Pain management and Microlactin: Got milk?
Milk protein concentrate from the milk of hyperimmunized cows, Microlactin (Duralactin—VPL), is something you should add to your pain management protocol in cats. The hyperimmune milk factor (HIMF) inhibits inflammation in many animal models, effective regardless of the cause of inflammation and demonstrates no evidence of gastrointestinal irritation. It also works by a different mechanism than NSAIDs or corticosteroids.
The first piece of data about the anti-inflammatory active in milk was disclosed in 1981.1
The novel activities illuminated from pharmacologic studies on this molecule include:
> activating macrophages
> inhibiting neutrophil migration
>inhibiting neutrophil adhesion
>inhibiting infection-induced inflammation
>suppressing edema (in a rat model)
>inhibiting autoimmune disease.
Microlactin exhibits a very selective mechanism by blocking cytokines that contribute to the perpetuation of inflammation. It modifies the biological response to inflammation and changes the response of cytokines and neutrophils. It alters the signaling to neutrophils that “calls” them to the sites of inflammation. The neutrophils then do not release the destructive enzymes that perpetuate the inflammatory process. There is no NSAID adverse event profile, since much the same efficacy profile as NSAIDs are seen but the action happens by a different mechanism.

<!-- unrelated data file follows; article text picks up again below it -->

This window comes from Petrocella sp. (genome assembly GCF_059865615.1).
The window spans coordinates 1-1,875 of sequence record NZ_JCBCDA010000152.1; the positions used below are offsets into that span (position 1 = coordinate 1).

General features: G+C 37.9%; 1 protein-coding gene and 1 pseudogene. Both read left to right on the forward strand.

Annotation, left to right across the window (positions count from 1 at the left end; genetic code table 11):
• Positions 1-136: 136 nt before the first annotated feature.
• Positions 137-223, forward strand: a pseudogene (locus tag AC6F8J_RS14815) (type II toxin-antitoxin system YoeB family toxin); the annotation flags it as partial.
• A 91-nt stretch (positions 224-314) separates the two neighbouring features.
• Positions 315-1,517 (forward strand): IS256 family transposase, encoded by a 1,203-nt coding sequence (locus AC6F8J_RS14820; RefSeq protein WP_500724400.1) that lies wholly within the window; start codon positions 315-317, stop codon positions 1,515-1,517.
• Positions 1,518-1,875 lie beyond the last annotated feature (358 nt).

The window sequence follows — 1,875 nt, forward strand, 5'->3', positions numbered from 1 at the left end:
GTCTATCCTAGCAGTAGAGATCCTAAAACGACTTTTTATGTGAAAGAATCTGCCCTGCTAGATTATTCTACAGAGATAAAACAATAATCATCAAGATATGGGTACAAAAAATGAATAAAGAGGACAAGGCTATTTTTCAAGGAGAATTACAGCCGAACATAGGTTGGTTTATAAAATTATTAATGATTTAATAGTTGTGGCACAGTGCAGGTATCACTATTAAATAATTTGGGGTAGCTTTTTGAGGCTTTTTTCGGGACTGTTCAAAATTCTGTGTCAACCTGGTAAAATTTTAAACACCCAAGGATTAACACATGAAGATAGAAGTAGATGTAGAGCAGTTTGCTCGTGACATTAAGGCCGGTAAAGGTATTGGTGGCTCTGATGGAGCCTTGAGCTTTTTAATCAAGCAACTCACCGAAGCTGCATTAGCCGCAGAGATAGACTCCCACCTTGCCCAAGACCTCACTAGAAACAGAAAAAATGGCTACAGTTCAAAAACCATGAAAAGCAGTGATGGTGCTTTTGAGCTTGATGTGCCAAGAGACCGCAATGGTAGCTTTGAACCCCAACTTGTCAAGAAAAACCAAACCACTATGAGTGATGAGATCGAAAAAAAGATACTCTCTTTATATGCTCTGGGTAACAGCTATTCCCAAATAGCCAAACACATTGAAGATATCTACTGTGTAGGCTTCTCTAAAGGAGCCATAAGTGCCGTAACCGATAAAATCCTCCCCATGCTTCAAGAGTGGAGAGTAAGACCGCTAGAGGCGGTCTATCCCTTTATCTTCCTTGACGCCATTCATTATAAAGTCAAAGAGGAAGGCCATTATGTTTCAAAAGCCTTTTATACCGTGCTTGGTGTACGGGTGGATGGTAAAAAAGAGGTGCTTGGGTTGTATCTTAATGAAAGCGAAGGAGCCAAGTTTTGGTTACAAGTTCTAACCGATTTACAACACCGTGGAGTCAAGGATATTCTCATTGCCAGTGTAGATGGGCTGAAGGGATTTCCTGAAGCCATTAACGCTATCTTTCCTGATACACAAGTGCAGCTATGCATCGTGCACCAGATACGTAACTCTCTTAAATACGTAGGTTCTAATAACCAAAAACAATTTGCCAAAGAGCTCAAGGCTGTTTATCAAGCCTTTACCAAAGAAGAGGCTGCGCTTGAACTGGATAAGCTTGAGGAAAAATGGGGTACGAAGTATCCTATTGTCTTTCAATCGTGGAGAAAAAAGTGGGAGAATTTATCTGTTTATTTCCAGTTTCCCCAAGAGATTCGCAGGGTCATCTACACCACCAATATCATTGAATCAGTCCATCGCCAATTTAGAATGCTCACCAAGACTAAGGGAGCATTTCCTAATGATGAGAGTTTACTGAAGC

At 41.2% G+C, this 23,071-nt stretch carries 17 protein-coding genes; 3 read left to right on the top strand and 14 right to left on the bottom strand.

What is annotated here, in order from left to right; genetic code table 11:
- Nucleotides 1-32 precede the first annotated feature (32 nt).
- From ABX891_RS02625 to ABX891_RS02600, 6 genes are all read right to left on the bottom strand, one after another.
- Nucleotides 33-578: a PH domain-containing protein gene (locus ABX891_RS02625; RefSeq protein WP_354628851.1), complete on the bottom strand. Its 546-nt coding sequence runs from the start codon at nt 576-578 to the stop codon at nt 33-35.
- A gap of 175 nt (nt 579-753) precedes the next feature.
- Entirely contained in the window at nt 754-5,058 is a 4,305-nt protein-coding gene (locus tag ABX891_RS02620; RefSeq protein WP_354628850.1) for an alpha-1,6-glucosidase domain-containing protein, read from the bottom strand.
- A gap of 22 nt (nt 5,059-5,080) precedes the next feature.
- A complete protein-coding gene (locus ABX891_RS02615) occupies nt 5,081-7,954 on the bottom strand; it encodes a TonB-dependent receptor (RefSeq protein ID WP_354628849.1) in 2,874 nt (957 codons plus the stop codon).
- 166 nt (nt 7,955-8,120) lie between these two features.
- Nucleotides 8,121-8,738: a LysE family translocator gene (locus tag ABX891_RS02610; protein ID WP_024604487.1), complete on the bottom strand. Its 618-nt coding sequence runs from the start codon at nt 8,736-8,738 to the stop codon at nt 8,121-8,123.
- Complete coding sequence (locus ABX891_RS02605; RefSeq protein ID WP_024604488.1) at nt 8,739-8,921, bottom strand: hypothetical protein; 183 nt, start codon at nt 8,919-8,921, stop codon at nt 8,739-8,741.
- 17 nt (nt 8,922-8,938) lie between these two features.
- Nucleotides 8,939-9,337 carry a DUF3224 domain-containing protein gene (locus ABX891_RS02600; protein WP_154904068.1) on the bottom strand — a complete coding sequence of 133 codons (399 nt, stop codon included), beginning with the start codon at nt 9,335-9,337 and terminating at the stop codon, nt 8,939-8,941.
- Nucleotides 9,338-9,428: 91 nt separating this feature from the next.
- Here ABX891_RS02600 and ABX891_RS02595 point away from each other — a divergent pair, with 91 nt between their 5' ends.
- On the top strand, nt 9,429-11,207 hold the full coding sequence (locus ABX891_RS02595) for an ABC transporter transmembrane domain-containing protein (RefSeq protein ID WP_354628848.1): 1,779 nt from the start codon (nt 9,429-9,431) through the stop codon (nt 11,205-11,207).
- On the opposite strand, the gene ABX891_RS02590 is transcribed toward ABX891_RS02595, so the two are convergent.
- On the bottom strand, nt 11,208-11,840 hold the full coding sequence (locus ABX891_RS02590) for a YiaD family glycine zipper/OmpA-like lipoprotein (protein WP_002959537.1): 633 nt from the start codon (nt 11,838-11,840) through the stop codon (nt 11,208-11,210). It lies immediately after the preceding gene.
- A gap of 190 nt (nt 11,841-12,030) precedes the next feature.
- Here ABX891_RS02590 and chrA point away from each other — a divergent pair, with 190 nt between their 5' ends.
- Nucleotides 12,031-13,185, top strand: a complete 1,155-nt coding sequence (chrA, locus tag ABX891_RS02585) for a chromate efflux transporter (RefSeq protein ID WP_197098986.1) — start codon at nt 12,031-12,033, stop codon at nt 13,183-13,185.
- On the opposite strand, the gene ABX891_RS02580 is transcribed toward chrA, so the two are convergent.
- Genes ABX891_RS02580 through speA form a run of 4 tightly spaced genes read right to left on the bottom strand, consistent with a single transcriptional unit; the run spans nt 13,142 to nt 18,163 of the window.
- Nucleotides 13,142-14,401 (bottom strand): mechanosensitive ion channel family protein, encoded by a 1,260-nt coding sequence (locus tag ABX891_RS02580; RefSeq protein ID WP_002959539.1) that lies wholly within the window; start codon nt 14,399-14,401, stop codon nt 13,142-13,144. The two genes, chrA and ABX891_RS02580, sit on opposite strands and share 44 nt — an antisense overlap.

Microlactin can be used safely in dogs, cats and horses. The dose in cats (according to experts such as James Gaynor, DVM, MS, DACVA, DAAPM) is 30 to 50 mg/kg orally b.i.d. It takes time for maximal effects. We see initial effects within four to seven days and maximal effects in 10 to 14 days. This is why Microlactin is not well-positioned for acute pain. For chronic pain, during weeks one through three, overlap with an NSAID or a corticosteroid. After week three, continue Microlactin for long-term anti-inflammatory activity.
It’s important to be as specific as possible when making your pain management plan. Conduct a medication, feeding and nutraceutical review at each visit. Write everything down, and have clients keep an “activities of daily living (ADL)” journal in order to keep track of exactly what they are doing to manage pain. Once the patient is stable or comfortable, functional and strong, you can consider removing some elements from your pain management procedure.
Bordoni A, Danesi F, Dardevet D, et al. Dairy products and inflammation: a review of the clinical evidence. Crit Rev Food Sci Nutr 2015.